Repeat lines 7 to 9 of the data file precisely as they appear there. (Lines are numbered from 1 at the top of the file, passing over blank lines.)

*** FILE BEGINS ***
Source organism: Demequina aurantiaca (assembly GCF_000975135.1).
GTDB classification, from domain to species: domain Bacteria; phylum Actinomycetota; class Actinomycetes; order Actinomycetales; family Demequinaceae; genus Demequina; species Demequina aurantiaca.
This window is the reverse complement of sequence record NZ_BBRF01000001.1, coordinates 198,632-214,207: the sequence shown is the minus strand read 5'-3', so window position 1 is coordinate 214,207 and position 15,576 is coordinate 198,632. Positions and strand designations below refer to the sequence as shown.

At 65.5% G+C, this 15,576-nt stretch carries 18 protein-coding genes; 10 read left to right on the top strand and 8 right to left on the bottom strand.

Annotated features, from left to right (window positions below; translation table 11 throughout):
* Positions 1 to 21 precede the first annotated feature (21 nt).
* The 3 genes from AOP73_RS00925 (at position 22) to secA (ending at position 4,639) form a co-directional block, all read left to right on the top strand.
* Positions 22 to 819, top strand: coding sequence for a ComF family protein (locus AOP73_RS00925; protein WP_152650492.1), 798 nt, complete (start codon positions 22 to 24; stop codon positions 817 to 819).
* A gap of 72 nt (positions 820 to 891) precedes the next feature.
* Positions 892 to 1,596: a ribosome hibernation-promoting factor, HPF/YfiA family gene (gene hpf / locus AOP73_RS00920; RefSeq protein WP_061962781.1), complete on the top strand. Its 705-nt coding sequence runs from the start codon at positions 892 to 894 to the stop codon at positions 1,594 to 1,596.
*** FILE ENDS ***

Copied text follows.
* The 3 genes from AOP73_RS00925 (at position 22) to secA (ending at position 4,639) form a co-directional block, all read left to right on the top strand.
* Positions 22 to 819, top strand: coding sequence for a ComF family protein (locus AOP73_RS00925; protein WP_152650492.1), 798 nt, complete (start codon positions 22 to 24; stop codon positions 817 to 819).
* A gap of 72 nt (positions 820 to 891) precedes the next feature.